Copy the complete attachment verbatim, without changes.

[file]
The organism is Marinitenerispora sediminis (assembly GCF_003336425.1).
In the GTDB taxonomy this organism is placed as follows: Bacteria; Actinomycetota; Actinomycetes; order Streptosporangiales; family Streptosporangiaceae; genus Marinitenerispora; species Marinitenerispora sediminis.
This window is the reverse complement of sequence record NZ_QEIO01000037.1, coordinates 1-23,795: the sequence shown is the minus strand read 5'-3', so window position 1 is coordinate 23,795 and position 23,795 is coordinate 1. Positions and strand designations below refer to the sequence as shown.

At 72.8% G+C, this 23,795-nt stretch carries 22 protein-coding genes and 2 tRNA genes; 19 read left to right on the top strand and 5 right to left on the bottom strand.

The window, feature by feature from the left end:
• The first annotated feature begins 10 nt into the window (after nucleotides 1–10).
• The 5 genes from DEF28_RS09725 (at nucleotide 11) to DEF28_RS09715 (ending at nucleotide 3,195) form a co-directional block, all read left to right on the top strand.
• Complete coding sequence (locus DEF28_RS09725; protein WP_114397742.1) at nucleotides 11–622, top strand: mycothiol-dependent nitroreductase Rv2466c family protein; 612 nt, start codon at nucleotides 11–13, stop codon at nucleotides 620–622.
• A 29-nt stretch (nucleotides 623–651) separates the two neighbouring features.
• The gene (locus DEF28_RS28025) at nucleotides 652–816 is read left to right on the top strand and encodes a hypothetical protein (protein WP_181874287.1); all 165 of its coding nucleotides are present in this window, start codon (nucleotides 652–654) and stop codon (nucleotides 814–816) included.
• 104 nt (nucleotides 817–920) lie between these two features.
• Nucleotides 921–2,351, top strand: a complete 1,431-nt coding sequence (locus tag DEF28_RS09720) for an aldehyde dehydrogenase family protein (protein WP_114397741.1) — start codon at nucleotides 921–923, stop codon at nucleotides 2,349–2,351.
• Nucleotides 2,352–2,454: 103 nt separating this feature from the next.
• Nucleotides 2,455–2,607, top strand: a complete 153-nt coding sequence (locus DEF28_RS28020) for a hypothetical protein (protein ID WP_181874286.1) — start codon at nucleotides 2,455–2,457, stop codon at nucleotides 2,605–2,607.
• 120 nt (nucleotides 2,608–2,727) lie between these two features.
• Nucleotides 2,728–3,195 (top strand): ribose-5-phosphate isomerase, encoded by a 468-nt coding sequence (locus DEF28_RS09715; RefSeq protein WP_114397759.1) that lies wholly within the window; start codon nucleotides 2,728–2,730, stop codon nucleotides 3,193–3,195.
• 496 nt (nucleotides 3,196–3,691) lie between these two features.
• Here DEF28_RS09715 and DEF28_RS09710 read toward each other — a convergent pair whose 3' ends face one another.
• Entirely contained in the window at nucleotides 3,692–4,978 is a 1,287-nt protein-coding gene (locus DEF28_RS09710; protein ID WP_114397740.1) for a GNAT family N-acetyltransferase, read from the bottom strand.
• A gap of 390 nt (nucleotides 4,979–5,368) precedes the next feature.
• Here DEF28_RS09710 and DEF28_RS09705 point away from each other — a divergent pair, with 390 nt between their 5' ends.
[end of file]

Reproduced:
The organism is Marinitenerispora sediminis (assembly GCF_003336425.1).
In the GTDB taxonomy this organism is placed as follows: Bacteria; Actinomycetota; Actinomycetes; order Streptosporangiales; family Streptosporangiaceae; genus Marinitenerispora; species Marinitenerispora sediminis.
This window is the reverse complement of sequence record NZ_QEIO01000037.1, coordinates 1-23,795: the sequence shown is the minus strand read 5'-3', so window position 1 is coordinate 23,795 and position 23,795 is coordinate 1. Positions and strand designations below refer to the sequence as shown.

At 72.8% G+C, this 23,795-nt stretch carries 22 protein-coding genes and 2 tRNA genes; 19 read left to right on the top strand and 5 right to left on the bottom strand.

The window, feature by feature from the left end:
• The first annotated feature begins 10 nt into the window (after nucleotides 1–10).
• The 5 genes from DEF28_RS09725 (at nucleotide 11) to DEF28_RS09715 (ending at nucleotide 3,195) form a co-directional block, all read left to right on the top strand.
• Complete coding sequence (locus DEF28_RS09725; protein WP_114397742.1) at nucleotides 11–622, top strand: mycothiol-dependent nitroreductase Rv2466c family protein; 612 nt, start codon at nucleotides 11–13, stop codon at nucleotides 620–622.
• A 29-nt stretch (nucleotides 623–651) separates the two neighbouring features.
• The gene (locus DEF28_RS28025) at nucleotides 652–816 is read left to right on the top strand and encodes a hypothetical protein (protein WP_181874287.1); all 165 of its coding nucleotides are present in this window, start codon (nucleotides 652–654) and stop codon (nucleotides 814–816) included.
• 104 nt (nucleotides 817–920) lie between these two features.
• Nucleotides 921–2,351, top strand: a complete 1,431-nt coding sequence (locus tag DEF28_RS09720) for an aldehyde dehydrogenase family protein (protein WP_114397741.1) — start codon at nucleotides 921–923, stop codon at nucleotides 2,349–2,351.
• Nucleotides 2,352–2,454: 103 nt separating this feature from the next.
• Nucleotides 2,455–2,607, top strand: a complete 153-nt coding sequence (locus DEF28_RS28020) for a hypothetical protein (protein ID WP_181874286.1) — start codon at nucleotides 2,455–2,457, stop codon at nucleotides 2,605–2,607.
• 120 nt (nucleotides 2,608–2,727) lie between these two features.
• Nucleotides 2,728–3,195 (top strand): ribose-5-phosphate isomerase, encoded by a 468-nt coding sequence (locus DEF28_RS09715; RefSeq protein WP_114397759.1) that lies wholly within the window; start codon nucleotides 2,728–2,730, stop codon nucleotides 3,193–3,195.
• 496 nt (nucleotides 3,196–3,691) lie between these two features.
• Here DEF28_RS09715 and DEF28_RS09710 read toward each other — a convergent pair whose 3' ends face one another.
• Entirely contained in the window at nucleotides 3,692–4,978 is a 1,287-nt protein-coding gene (locus DEF28_RS09710; protein ID WP_114397740.1) for a GNAT family N-acetyltransferase, read from the bottom strand.
• A gap of 390 nt (nucleotides 4,979–5,368) precedes the next feature.
• Here DEF28_RS09710 and DEF28_RS09705 point away from each other — a divergent pair, with 390 nt between their 5' ends.